Today ASUS announced two new gaming monitors at their Republic of Gamers Unleashed event in San Francisco. Both displays are 27" IPS panels, although there are some significant differences between the two that make each one appeal more or less for certain genres of games. Below you can find all the relevant specifications for both of ASUS's new monitors.

  ASUS PG279Q ASUS PG27AQ
Resolution 2560x1440 3840x2160
Panel Size 27"
Panel Type WLED + IPS
Refresh Rate 144Hz (OC 165Hz) 60Hz
Contrast Ratio 1000:1
Peak Brightness 350 nits 300 nits
Response Time (GtG) 4ms
Viewing Angle (H/V) 178° / 178°
Inputs and Outputs DisplayPort 1.2
HDMI 1.4
2x USB 3.0
3.5mm audio
Color Depth 16.7 million (8bit) 1.07 billion (10bit)
Speakers 2x 2W Stereo
Other Features NVIDIA G-Sync
NVIDIA Ultra Low Motion Blur
NVIDIA G-Sync
Price $799 N/A

Starting with the PG279Q, we see that it's a 27" WQHD IPS panel with a refresh rate of 144Hz. This monitor is definitely targeted more toward gamers who play games like first person shooters where a high refresh rate is a greater asset than a higher resolution. When paired with a GTX 960 or faster NVIDIA GPU the display's refresh rate can be boosted up to 165Hz, and ASUS has even included a button on the monitor to switch between the two refresh rates on command. This is actually more useful then it sounds, because a user can easily move to 165Hz while gaming, and stick with 144Hz in typical use which will also eliminate telecine judder in 24fps video content.

As for the PG27AQ, I would imagine that gamers who play RTS and simulation games would choose it over the PG279Q for its higher resolution. It's a 27" UHD panel with a refresh rate of 60Hz, and a greater 10bit color depth than the PG279Q's 8bit color. It shares most of the remaining specifications with the PG279Q, including a contrast ratio of 1000:1, a 4ms grey to grey response time, a 178 degree viewing angle on both axis, and the inputs and outputs listed above.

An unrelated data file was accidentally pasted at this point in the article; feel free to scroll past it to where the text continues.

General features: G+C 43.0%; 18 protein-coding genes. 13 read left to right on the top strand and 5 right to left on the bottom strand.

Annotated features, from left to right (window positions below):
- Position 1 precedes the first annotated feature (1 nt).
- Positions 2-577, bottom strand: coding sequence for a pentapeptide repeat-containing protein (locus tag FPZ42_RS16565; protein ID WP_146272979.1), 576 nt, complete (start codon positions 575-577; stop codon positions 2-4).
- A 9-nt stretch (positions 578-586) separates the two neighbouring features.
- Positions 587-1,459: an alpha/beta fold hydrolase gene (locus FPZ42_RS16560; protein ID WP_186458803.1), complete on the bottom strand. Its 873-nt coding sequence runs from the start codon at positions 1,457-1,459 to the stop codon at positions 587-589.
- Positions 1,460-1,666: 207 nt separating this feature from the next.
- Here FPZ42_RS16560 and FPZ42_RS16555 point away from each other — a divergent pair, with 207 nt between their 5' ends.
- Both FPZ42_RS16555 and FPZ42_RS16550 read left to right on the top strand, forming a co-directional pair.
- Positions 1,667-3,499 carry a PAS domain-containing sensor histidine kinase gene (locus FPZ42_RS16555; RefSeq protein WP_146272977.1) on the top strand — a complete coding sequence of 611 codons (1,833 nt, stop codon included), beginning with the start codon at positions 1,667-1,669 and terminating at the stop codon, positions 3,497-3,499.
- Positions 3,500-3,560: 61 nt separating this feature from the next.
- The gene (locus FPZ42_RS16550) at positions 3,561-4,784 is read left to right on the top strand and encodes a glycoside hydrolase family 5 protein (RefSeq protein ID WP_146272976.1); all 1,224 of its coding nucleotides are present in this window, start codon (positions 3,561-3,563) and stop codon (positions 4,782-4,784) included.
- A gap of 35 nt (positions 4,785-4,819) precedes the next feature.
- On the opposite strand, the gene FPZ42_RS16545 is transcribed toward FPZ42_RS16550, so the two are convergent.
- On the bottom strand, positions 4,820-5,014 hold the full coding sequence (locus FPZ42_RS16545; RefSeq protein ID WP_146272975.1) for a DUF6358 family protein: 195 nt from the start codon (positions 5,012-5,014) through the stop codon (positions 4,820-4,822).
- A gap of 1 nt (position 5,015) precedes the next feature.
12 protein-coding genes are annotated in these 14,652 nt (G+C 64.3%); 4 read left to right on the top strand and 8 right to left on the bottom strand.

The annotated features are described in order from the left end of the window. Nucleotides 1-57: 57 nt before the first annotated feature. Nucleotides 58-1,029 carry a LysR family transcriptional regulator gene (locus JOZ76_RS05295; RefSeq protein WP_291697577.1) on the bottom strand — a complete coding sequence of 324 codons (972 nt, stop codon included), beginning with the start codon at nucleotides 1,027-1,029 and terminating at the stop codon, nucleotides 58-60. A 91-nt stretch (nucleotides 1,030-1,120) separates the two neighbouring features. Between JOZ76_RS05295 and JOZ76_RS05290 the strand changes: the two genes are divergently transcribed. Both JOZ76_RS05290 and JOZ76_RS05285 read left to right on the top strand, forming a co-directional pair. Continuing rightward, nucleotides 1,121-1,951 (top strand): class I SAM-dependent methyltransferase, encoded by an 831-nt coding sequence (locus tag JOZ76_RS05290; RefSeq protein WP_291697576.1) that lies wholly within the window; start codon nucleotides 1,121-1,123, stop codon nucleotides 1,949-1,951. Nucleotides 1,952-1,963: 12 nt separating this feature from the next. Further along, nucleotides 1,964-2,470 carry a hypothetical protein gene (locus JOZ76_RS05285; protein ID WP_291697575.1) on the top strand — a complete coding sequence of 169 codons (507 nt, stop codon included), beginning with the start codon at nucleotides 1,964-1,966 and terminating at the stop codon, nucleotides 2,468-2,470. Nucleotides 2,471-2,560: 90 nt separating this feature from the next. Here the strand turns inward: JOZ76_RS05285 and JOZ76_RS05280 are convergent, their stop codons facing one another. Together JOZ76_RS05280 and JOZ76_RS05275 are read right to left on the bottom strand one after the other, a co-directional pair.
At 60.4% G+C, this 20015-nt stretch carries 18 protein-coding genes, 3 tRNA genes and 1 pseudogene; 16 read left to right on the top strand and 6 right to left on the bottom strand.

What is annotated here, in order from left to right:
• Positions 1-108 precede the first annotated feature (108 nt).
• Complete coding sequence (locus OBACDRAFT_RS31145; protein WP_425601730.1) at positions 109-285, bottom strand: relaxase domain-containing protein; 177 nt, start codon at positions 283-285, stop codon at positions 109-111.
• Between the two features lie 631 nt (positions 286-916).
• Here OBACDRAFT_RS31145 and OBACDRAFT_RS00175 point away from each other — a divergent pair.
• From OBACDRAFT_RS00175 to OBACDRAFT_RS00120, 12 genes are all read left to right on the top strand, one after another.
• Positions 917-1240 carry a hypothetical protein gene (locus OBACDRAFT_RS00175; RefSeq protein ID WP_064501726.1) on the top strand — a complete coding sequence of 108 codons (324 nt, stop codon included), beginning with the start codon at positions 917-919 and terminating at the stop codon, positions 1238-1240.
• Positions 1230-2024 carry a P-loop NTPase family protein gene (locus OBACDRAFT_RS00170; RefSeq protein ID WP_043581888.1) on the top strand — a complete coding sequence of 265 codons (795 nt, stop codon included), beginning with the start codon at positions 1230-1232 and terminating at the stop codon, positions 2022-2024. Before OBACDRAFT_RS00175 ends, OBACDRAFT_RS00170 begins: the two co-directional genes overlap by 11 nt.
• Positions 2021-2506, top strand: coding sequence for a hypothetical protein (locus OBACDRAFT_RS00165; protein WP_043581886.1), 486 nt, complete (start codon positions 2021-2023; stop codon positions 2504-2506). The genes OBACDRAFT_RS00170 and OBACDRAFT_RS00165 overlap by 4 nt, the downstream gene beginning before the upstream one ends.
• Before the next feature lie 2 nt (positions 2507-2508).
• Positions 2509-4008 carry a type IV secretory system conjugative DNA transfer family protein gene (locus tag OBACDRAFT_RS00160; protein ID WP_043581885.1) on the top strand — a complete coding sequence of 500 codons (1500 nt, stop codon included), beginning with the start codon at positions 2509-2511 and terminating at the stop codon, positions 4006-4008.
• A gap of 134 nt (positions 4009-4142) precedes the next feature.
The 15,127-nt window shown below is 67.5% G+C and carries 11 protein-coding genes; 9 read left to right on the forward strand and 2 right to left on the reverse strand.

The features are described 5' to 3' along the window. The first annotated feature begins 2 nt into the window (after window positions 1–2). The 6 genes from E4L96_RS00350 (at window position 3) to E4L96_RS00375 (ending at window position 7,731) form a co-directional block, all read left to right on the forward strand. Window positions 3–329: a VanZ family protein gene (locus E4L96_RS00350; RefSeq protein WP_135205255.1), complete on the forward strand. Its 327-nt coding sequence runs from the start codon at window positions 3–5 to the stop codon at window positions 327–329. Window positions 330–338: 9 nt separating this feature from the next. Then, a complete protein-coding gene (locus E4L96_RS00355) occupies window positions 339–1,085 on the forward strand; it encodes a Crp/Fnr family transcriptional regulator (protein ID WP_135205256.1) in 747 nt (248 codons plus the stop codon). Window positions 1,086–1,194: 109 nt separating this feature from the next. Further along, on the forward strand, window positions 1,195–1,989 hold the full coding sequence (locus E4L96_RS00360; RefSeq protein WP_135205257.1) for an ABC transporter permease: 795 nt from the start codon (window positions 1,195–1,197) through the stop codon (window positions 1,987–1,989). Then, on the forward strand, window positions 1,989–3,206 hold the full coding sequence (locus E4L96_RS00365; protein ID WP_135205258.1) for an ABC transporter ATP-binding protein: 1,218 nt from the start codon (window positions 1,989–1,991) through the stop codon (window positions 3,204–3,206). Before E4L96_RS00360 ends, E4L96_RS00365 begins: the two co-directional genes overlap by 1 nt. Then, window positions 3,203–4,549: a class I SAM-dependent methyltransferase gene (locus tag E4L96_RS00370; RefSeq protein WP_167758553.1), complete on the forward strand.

Both of these new monitors feature NVIDIA's G-Sync adaptive refresh rate technology. Even on the PG27AQ this can be useful despite it only being a 60Hz panel, as it will produce a much more fluid image if a game's frame rate drops below 60fps than a non G-Sync / FreeSync display. However, only the PG279Q has NVIDIA's Ultra Low Motion Blur technology which uses a strobing backlight to reduce motion blur. It's worth noting that G-Sync and ULMB are mutually exclusive and you need to choose which one you want a game to use based on whether or not you can maintain the PG279Q's native refresh rate of 144/165Hz.

The ASUS PG279Q will be available in November, with a starting price of $799 in the United States. Pricing and availability for the PG27AQ is currently unknown, but I would imagine that the price will be in the same realm as the PG279Q.

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  • nagi603 - Friday, October 09, 2015 - link

    Hmm, a 144/165Hz IPS display? I hope this is the sign of things to come. I'd love to have a 144Hz 24" freesync version, with at least decent color accuracy. Reply
  • Death666Angel - Friday, October 09, 2015 - link

    Gimme that, but I've grown to like my 27" stuff. So 27" 1440p/144Hz/freesync/IPS. Golden! Reply
  • inighthawki - Friday, October 09, 2015 - link

    32" or greater, please :) Reply
  • sr1030nx - Friday, October 09, 2015 - link

    That's what I'm looking for as well.
    Ideally with a minimum freesync range of 20-30.
    Reply
  • rtho782 - Saturday, October 10, 2015 - link

    If you want an adaptive sync solution that works that low, you need to go for GSync. Freesync is poor in that area partly because there is no oversight by AMD like there is of GSync by nVidia (so monitor manufacturers release things with a 45-75hz range etc) and partly because GSync doubles frames when below the minimum in order to still work in adaptive mode. Reply
  • rtho782 - Saturday, October 10, 2015 - link

    Sounds like you want the RoG Dominator. It's been out a while. https://www.overclockers.co.uk/showproduct.php?pro... Reply
  • fiasse - Sunday, October 11, 2015 - link

    Asus MG279Q your choice Reply
  • qlum - Saturday, October 10, 2015 - link

    My preference would be 23 inch as that's what I am running on my other screens and is actually quite fine in terms of size but yea if I ever upgrade my gpu 144hz ips freesnyc with a decent resolutioon would be the best for me. Reply
  • SeanJ76 - Friday, October 16, 2015 - link

    You buy a BenQ 144hz TN panel if you want great color. Reply
  • sheh - Friday, October 09, 2015 - link

    I don't understand why not even a single manufacturer publishes true viewing angle figures. They might just as well publish nothing other than the panel type because the viewing angle "spec" is meaningless.

    Also more detailed pixel response time specs could be nice. At the very least, in addition to max transition speed, they should include slowest transition and max overshoot.
    Reply

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